i sha2-256 hash the password, then i base64 encode the hash (per RFC 2045) , resulting in a 44 bytes string looking like LPJNul+wow4m6DsqxbninhsWHlwfp0JecwQzYpOLmCQ= , then i bcrypt ...crypt() that (using a securely generated salt), and i get something like $2b$10$HyPnAMyB2l1onzLjxEeRHuSioZ/X31I/XP6oHa.SPHA7KxJbR9Jq.

anything obviously wrong/bad with that scheme?

and if you're wondering why i'm doing it like this: bcrypt crypt() (at least the implementation i'm using) has 2 annoyances, most importantly, it can't handle NULL bytes, it thinks "\x00foo" is the same as "\x00bar". secondly, it only considers the first 72 bytes of the input password. sha2-256 don't have the NULL issue, nor the length issue, but the resulting hash can contain NULL bytes, and base64 encoded data never contains NULL bytes, and i thought the resulting 44 bytes string would be a great key for bcrypt...?

  • $\begingroup$ So... your password can contain NULL bytes? Doesn't it make it key then? Also, 72 bytes is limitation of bcrypt AFAIK. $\endgroup$
    – axapaxa
    Commented Oct 25, 2016 at 16:27
  • $\begingroup$ my passwords can contain NULL bytes indeed, and its still the password. some user accounts may be created by computers, which may just use /dev/urandom to create a secure "password" for its own use, and i dont want those accounts to inadvertently have a very weak password (like a NULL byte) because i used bcrypt $\endgroup$
    – hanshenrik
    Commented Oct 25, 2016 at 16:29
  • $\begingroup$ You can quickly run in trouble with such approach, as web browsers and HTTP expects text to be text, in UTF-8 or other format. raw byte stream isn't such thing. Instead of blocking weird bytes, you decrease entropy for everyone, meanwhile using text-meant-controls to transmit raw bytes. You will run into trouble quicker or slower with this. $\endgroup$
    – axapaxa
    Commented Oct 25, 2016 at 16:53
  • $\begingroup$ @axapaxa there's 2 ways to log in over http, a POST request, with either multipart/form-data encoding, or application/x-www-form-urlencoded encoding , and they're both perfectly capable of encoding and transmitting binary data. i don't expect normal USERS to have binary passwords, i'm merely accounting for the fact that computer-generated accounts may have binary passwords. $\endgroup$
    – hanshenrik
    Commented Oct 25, 2016 at 17:06
  • 1
    $\begingroup$ IMO it's fine and it's pretty much what I'd do myself (I prefer hex for the simplicity and side-channel resistance). $\endgroup$ Commented Oct 25, 2016 at 18:45

1 Answer 1


I am hesitant to say that this is "okay" because it probably is from a strictly cryptographic point of view, because if I do you will stop reading and go with your solution. Some thoughts:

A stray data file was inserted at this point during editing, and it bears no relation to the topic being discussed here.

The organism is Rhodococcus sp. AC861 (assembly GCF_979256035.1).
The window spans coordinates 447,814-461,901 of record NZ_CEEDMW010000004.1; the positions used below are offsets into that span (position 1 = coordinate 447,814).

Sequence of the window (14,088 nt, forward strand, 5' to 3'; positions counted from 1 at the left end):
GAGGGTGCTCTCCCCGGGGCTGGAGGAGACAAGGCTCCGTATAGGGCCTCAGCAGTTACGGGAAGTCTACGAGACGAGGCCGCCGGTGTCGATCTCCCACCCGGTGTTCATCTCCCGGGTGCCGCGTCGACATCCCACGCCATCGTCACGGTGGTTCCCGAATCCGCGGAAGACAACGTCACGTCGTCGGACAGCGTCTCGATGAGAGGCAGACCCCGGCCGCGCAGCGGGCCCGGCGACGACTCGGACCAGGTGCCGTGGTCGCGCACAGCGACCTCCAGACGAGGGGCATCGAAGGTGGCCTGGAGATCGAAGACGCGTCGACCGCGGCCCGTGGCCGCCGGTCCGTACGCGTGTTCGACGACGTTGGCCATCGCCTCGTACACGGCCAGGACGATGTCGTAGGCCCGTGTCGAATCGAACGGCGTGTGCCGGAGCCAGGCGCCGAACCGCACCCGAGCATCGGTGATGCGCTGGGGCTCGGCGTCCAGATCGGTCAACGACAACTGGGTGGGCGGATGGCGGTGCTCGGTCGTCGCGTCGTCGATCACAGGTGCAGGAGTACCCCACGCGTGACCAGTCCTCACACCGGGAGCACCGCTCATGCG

In the word "password" there's the word "word". Passwords are meant to be typed in by humans, therefore they must at least be printable, therefore ASCII control characters are to be avoided.

If you need automatic accounts to log in (legitimate "bots") then they should not have passwords, instead you should provide an authentication API with an access token and a secret key, that the bot can use to make API calls to do whatever it needs to do on your application. This is the industry standard and you would do well to follow it instead of creating ad-hoc binary password schemes.

Generally it is good practice to separate human users and automated scripts/bots, even if just for auditing purposes.

So, in short:

  • don't give automatic accounts passwords, give them API keys that can easily be tracked and revoked; bots are not humans, they do not behave like humans, and they cannot be treated as humans; treating them the same in your authentication logic is a severe category error;
  • do validate passwords entered by the user, and accept general UTF-8 characters, but reject obviously invalid characters (control characters), for anything else let users sort themselves out with the "forgot password" feature if they mess up;
  • in the future, don't work around ridiculous implementation bugs (such as your bcrypt function not accepting null bytes) by modifying your fundamental design and core application assumptions; fix your implementation instead!!
  • $\begingroup$ Even if you don't care about the null bytes, there is still the length limitation of bcrypt. Passphrases are a thing. $\endgroup$ Commented Oct 25, 2016 at 18:46
  • $\begingroup$ @CodesInChaos Agreed, I am not saying to use bcrypt on user input directly, I am more arguing that the whole idea of "computer passwords" is an X-Y problem. Although granted my answer would fit better on security.se. $\endgroup$
    – Thomas
    Commented Oct 25, 2016 at 18:51

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